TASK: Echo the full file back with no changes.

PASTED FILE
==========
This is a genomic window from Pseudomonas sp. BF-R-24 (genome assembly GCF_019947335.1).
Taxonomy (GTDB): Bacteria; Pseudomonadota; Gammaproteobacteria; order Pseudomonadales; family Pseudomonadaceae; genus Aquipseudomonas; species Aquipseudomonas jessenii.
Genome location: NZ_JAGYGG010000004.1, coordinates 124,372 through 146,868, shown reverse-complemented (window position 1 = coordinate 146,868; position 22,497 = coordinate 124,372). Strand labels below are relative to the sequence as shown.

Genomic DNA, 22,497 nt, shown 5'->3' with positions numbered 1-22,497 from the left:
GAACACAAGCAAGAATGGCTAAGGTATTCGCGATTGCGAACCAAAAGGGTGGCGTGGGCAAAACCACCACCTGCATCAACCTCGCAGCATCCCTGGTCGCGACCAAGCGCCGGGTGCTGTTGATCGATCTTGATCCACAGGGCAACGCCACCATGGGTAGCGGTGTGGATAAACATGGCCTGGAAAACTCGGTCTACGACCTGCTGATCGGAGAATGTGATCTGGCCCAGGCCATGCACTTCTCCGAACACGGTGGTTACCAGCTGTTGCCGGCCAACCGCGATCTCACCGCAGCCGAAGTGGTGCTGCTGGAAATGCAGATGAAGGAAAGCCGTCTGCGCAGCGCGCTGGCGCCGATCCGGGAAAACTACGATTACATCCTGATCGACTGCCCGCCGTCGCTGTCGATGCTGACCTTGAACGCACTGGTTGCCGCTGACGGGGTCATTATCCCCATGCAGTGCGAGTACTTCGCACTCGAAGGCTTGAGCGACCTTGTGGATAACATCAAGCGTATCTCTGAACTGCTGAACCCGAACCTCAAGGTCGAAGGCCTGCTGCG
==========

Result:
This is a genomic window from Pseudomonas sp. BF-R-24 (genome assembly GCF_019947335.1).
Taxonomy (GTDB): Bacteria; Pseudomonadota; Gammaproteobacteria; order Pseudomonadales; family Pseudomonadaceae; genus Aquipseudomonas; species Aquipseudomonas jessenii.
Genome location: NZ_JAGYGG010000004.1, coordinates 124,372 through 146,868, shown reverse-complemented (window position 1 = coordinate 146,868; position 22,497 = coordinate 124,372). Strand labels below are relative to the sequence as shown.

Genomic DNA, 22,497 nt, shown 5'->3' with positions numbered 1-22,497 from the left:
GAACACAAGCAAGAATGGCTAAGGTATTCGCGATTGCGAACCAAAAGGGTGGCGTGGGCAAAACCACCACCTGCATCAACCTCGCAGCATCCCTGGTCGCGACCAAGCGCCGGGTGCTGTTGATCGATCTTGATCCACAGGGCAACGCCACCATGGGTAGCGGTGTGGATAAACATGGCCTGGAAAACTCGGTCTACGACCTGCTGATCGGAGAATGTGATCTGGCCCAGGCCATGCACTTCTCCGAACACGGTGGTTACCAGCTGTTGCCGGCCAACCGCGATCTCACCGCAGCCGAAGTGGTGCTGCTGGAAATGCAGATGAAGGAAAGCCGTCTGCGCAGCGCGCTGGCGCCGATCCGGGAAAACTACGATTACATCCTGATCGACTGCCCGCCGTCGCTGTCGATGCTGACCTTGAACGCACTGGTTGCCGCTGACGGGGTCATTATCCCCATGCAGTGCGAGTACTTCGCACTCGAAGGCTTGAGCGACCTTGTGGATAACATCAAGCGTATCTCTGAACTGCTGAACCCGAACCTCAAGGTCGAAGGCCTGCTGCG